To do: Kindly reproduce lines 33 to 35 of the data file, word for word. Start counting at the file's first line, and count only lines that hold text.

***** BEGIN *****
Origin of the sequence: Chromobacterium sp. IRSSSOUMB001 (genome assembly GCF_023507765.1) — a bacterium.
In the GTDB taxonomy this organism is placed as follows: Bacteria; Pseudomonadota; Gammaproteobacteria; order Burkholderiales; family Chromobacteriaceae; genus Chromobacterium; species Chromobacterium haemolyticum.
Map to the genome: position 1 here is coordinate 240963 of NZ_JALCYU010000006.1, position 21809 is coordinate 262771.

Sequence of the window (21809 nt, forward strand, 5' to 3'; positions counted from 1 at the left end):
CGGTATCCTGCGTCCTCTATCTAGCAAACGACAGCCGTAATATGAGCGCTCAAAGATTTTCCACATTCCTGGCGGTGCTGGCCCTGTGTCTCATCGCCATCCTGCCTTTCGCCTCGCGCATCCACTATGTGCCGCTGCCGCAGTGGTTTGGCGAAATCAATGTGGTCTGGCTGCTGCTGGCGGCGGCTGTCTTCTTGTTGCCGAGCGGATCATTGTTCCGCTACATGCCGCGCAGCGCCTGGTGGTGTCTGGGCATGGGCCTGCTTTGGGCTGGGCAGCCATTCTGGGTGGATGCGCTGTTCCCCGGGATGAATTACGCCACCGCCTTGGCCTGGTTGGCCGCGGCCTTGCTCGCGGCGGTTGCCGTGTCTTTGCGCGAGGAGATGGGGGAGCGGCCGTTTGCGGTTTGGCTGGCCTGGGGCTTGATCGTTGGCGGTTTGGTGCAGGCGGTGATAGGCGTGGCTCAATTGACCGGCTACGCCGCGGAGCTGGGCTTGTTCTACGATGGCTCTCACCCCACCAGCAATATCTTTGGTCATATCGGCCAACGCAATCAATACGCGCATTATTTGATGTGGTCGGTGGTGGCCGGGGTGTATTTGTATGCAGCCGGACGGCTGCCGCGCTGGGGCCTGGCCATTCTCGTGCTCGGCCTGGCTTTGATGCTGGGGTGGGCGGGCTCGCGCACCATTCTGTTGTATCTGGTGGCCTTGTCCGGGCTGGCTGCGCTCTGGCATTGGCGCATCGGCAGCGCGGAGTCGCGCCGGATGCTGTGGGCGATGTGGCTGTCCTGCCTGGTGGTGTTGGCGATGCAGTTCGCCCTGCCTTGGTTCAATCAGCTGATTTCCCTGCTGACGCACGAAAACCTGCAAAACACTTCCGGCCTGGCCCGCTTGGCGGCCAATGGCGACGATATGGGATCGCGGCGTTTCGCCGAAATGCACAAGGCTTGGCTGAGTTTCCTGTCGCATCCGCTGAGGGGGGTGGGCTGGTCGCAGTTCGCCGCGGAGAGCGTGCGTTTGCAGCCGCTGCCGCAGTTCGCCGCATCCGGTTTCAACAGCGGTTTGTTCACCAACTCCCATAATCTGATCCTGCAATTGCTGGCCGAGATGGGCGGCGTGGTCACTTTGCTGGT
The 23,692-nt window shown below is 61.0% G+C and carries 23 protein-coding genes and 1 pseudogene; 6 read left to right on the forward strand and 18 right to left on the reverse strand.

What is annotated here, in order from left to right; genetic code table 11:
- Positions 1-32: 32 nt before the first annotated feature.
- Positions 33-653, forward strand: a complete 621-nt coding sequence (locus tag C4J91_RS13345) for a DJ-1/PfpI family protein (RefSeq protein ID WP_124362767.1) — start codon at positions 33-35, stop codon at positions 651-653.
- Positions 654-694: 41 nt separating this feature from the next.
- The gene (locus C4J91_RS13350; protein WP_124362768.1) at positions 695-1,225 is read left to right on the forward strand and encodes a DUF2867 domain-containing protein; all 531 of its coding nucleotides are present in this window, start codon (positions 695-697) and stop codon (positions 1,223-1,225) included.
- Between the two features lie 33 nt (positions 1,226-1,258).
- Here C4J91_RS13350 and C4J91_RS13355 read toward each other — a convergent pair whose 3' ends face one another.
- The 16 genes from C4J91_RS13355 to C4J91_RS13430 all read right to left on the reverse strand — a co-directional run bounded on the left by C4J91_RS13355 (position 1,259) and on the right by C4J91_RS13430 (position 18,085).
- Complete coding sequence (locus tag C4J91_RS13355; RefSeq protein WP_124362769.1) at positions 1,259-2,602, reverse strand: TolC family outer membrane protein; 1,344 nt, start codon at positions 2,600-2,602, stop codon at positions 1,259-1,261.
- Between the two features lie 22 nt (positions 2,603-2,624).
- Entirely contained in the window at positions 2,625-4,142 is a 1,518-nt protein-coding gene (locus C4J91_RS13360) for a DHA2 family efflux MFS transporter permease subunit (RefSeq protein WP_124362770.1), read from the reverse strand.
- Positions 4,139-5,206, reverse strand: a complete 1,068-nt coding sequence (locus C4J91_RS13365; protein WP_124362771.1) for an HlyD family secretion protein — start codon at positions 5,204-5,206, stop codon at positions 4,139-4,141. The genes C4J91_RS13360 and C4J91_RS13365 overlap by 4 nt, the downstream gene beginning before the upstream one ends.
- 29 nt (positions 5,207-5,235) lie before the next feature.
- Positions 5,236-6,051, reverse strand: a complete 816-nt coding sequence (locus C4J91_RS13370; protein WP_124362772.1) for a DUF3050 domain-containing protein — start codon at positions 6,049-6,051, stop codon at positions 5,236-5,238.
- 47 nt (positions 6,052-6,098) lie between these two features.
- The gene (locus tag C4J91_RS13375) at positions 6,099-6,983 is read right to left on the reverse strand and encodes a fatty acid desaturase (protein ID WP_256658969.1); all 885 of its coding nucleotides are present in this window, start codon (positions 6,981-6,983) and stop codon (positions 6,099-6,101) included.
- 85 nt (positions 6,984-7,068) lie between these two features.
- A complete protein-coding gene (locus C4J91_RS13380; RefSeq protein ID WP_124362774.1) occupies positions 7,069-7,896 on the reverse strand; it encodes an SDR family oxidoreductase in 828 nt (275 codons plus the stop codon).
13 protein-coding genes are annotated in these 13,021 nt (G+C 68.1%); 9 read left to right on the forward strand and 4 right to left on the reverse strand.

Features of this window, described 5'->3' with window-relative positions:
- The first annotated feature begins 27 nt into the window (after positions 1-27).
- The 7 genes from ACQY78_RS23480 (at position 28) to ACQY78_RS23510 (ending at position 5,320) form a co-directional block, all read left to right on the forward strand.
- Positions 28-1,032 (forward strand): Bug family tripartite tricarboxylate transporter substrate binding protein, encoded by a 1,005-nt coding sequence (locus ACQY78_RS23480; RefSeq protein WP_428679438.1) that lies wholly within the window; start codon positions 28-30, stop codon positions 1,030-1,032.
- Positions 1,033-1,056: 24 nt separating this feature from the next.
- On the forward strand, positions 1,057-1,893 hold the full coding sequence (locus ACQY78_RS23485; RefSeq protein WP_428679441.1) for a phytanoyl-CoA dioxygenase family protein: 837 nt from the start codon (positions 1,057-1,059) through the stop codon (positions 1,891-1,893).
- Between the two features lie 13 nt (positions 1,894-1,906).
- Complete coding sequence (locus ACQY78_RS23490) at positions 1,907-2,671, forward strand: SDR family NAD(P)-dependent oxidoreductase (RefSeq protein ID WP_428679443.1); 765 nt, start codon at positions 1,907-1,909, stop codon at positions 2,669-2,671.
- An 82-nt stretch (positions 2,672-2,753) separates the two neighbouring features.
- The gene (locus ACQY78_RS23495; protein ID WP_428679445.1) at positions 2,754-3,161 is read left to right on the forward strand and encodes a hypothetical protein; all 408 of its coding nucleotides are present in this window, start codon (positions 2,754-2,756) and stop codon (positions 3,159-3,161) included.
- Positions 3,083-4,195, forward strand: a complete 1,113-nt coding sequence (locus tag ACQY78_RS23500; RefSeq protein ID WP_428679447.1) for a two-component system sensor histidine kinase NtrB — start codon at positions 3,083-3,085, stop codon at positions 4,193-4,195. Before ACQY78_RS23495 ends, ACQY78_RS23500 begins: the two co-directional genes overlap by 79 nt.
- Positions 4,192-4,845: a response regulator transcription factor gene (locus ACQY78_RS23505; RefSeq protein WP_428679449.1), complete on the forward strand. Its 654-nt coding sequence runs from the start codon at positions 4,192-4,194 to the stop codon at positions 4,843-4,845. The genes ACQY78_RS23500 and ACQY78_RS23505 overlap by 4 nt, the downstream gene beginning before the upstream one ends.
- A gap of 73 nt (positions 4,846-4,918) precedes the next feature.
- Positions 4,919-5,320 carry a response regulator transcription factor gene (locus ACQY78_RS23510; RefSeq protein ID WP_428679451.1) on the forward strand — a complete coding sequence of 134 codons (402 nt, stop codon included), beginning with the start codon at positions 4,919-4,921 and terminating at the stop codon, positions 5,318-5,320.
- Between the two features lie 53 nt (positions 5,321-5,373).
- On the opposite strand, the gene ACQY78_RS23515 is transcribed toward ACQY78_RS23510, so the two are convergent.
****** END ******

- Complete coding sequence (locus ACQY78_RS23490) at positions 1,907-2,671, forward strand: SDR family NAD(P)-dependent oxidoreductase (RefSeq protein ID WP_428679443.1); 765 nt, start codon at positions 1,907-1,909, stop codon at positions 2,669-2,671.
- An 82-nt stretch (positions 2,672-2,753) separates the two neighbouring features.
- The gene (locus ACQY78_RS23495; protein ID WP_428679445.1) at positions 2,754-3,161 is read left to right on the forward strand and encodes a hypothetical protein; all 408 of its coding nucleotides are present in this window, start codon (positions 2,754-2,756) and stop codon (positions 3,159-3,161) included.